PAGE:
Using games to enrich learning is by no means new to the education industry. It’s not rare for elementary teachers to have students compete in order to show how much they’ve learned from the class, and several schools are still fond of holding education-based competitions like spelling bees and debate contests.
Gamification is the practice of essentially making games out of things that aren’t games. Don’t mistake this for making light of something serious, however—this is, simply put, putting game elements into something in order to keep the audience engaged. This is decidedly easy in a classroom setting: You can pit students against each other in little competitions. It gets a bit trickier when you’re creating modules for online training, which a student is meant to complete on their own.
Fortunately the gaming industry itself has no shortage of immersive single-player games that an educator can draw upon in order to motivate their learner to push just a little bit harder.
Always remember that the components to a game will always include 1) a win condition and 2) mechanics (a.k.a. rules). This can be as simple as ‘winning’ by getting a trivia question right, with the mechanics being your choice of whether the trivia is multiple choice or True/False. The idea here is to draw your ‘player’ (the learner) in by providing clear-cut “win or lose” scenarios in order to better motivate them to learn from the online training module.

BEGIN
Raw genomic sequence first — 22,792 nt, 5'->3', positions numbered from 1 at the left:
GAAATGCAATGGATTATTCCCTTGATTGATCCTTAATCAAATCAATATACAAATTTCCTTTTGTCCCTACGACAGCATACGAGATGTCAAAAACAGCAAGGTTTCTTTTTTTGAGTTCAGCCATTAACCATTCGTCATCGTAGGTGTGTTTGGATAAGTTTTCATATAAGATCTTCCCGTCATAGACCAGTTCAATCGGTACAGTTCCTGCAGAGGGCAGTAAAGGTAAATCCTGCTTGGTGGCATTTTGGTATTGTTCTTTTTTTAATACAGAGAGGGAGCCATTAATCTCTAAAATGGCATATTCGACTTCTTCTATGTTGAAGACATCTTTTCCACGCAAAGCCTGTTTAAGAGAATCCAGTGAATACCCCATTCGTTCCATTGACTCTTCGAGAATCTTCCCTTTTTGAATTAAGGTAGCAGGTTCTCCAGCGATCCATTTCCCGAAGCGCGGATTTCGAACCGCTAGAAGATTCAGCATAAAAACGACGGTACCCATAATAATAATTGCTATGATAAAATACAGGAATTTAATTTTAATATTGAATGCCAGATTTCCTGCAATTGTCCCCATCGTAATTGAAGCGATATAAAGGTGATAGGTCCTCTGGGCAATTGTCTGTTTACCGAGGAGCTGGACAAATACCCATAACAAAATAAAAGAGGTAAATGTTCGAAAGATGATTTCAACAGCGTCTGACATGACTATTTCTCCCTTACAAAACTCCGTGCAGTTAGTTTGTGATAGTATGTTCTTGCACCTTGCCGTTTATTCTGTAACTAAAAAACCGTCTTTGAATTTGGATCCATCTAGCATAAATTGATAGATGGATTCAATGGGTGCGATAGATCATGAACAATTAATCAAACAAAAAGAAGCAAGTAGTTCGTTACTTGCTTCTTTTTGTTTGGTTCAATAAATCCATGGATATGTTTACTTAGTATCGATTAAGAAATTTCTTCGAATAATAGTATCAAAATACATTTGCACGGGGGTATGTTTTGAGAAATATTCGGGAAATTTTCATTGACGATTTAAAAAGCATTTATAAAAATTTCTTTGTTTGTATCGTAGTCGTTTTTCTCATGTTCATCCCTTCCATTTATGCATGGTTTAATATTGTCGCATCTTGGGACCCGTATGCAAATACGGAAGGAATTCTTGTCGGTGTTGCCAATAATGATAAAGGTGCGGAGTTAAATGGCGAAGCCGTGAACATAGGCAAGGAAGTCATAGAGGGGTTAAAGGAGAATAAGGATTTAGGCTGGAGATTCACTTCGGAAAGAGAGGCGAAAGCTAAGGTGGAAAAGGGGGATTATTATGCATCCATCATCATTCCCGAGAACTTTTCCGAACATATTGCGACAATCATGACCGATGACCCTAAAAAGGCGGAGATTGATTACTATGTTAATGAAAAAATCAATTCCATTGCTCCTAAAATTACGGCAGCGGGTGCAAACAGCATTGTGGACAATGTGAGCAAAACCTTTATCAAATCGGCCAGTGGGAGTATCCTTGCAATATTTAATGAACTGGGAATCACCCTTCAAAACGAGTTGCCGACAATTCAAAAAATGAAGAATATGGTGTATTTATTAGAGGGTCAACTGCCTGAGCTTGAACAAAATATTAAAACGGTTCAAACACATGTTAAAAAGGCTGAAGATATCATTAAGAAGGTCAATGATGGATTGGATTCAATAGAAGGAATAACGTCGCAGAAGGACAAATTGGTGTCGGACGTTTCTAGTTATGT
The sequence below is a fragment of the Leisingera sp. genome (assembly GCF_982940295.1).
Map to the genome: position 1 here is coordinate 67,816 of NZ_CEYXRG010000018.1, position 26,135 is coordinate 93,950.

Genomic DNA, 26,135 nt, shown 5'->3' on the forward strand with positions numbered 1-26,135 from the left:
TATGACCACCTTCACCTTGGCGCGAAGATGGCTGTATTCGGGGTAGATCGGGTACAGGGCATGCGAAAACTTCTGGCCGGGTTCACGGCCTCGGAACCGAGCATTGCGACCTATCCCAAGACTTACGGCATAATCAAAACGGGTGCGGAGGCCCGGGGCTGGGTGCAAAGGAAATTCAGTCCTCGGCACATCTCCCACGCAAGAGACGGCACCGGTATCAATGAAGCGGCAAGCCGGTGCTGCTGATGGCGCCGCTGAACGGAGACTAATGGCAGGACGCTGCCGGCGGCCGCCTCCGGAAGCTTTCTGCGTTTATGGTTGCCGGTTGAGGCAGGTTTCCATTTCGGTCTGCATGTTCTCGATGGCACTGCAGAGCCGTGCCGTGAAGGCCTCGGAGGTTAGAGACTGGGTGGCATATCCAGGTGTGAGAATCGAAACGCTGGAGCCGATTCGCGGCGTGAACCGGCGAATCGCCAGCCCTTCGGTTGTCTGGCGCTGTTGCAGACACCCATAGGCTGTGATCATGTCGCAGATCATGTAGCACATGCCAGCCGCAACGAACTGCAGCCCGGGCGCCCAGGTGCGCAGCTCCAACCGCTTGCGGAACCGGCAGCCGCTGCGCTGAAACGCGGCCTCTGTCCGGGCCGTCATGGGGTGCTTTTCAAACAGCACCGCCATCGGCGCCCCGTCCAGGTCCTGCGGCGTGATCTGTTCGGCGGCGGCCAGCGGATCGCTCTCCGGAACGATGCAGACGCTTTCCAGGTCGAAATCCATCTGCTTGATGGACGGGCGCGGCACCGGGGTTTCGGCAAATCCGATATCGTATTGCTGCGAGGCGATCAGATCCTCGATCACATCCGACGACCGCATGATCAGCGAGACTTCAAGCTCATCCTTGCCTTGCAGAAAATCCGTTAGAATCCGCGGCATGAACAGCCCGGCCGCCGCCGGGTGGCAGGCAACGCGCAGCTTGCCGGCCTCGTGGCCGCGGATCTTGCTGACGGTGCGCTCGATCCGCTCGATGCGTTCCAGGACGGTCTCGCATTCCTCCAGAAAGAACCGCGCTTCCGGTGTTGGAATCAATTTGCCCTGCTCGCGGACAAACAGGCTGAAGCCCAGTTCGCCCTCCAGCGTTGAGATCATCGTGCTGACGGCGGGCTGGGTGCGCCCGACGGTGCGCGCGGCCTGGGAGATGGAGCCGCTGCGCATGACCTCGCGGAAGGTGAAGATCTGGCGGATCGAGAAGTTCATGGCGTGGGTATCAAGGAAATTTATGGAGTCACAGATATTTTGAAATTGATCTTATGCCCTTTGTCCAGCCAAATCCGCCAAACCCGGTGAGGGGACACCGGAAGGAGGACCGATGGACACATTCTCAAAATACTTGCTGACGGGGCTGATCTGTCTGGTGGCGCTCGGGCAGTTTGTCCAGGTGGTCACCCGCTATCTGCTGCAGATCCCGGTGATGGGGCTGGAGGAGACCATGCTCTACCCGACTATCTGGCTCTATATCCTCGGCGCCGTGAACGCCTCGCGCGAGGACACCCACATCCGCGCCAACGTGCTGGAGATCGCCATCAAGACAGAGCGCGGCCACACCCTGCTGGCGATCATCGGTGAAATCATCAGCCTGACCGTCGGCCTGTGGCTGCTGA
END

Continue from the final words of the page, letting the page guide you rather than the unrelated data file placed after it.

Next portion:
With this in mind, here are a few tips for enhancing your gamified eLearning experience.
From the simple letter mark rating to player rankings along a ladder, people have a tendency to work harder when rankings are involved. Let people gauge how well they’re doing and they’ll be more ‘into’ what they’re learning.
A large part of gamer culture goes into recognizing achievements and showing them off. Credit someone’s achievements and allow them to share it with their peers—their showing off will make the learning feel ‘worth it’.
The simplest way to make someone work harder is to make the task harder. Time pressure, difficult questions, surprise challenges—these are just some ways to increase difficulty…and make overcoming the challenges that much more satisfying.
People feel good when they win—now motivate them to not lose. No need to be cruel, but make sure that the learner feels it when they fail.
The greatest beauty of gaming is the ability to try again when you fail—real life rarely offers that opportunity. Just because a learner failed the test, doesn’t mean they can’t have another go.
Remember that the idea is to enhance the eLearning with gamification, and not let the game take precedence over the knowledge you’re imparting. Put in just enough ‘gaming’ to make your eLearning module more interesting, but at the end of the day you’re still educating a learner here.
It’s all about achieving the right balance between fun, competition and education.
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